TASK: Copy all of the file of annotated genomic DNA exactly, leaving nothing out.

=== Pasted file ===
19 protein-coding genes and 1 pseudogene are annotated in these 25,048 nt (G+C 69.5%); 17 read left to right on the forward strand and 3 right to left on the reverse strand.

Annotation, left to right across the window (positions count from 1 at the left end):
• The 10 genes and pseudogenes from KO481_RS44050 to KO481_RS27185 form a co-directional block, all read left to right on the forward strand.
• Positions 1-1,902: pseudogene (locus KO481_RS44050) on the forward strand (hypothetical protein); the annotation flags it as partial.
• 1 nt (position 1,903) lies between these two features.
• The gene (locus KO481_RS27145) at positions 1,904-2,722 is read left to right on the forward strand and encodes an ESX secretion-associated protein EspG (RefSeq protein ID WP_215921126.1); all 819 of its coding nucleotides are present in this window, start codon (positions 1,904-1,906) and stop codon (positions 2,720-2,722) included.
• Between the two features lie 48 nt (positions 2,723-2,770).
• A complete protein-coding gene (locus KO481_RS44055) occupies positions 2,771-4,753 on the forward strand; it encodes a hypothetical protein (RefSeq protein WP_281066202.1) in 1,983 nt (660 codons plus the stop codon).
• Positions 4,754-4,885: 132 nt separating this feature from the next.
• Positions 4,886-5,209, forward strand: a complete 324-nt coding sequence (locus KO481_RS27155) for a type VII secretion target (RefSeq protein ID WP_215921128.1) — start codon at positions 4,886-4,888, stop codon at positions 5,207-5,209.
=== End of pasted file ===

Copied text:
19 protein-coding genes and 1 pseudogene are annotated in these 25,048 nt (G+C 69.5%); 17 read left to right on the forward strand and 3 right to left on the reverse strand.

Annotation, left to right across the window (positions count from 1 at the left end):
• The 10 genes and pseudogenes from KO481_RS44050 to KO481_RS27185 form a co-directional block, all read left to right on the forward strand.
• Positions 1-1,902: pseudogene (locus KO481_RS44050) on the forward strand (hypothetical protein); the annotation flags it as partial.
• 1 nt (position 1,903) lies between these two features.
• The gene (locus KO481_RS27145) at positions 1,904-2,722 is read left to right on the forward strand and encodes an ESX secretion-associated protein EspG (RefSeq protein ID WP_215921126.1); all 819 of its coding nucleotides are present in this window, start codon (positions 1,904-1,906) and stop codon (positions 2,720-2,722) included.
• Between the two features lie 48 nt (positions 2,723-2,770).
• A complete protein-coding gene (locus KO481_RS44055) occupies positions 2,771-4,753 on the forward strand; it encodes a hypothetical protein (RefSeq protein WP_281066202.1) in 1,983 nt (660 codons plus the stop codon).
• Positions 4,754-4,885: 132 nt separating this feature from the next.
• Positions 4,886-5,209, forward strand: a complete 324-nt coding sequence (locus KO481_RS27155) for a type VII secretion target (RefSeq protein ID WP_215921128.1) — start codon at positions 4,886-4,888, stop codon at positions 5,207-5,209.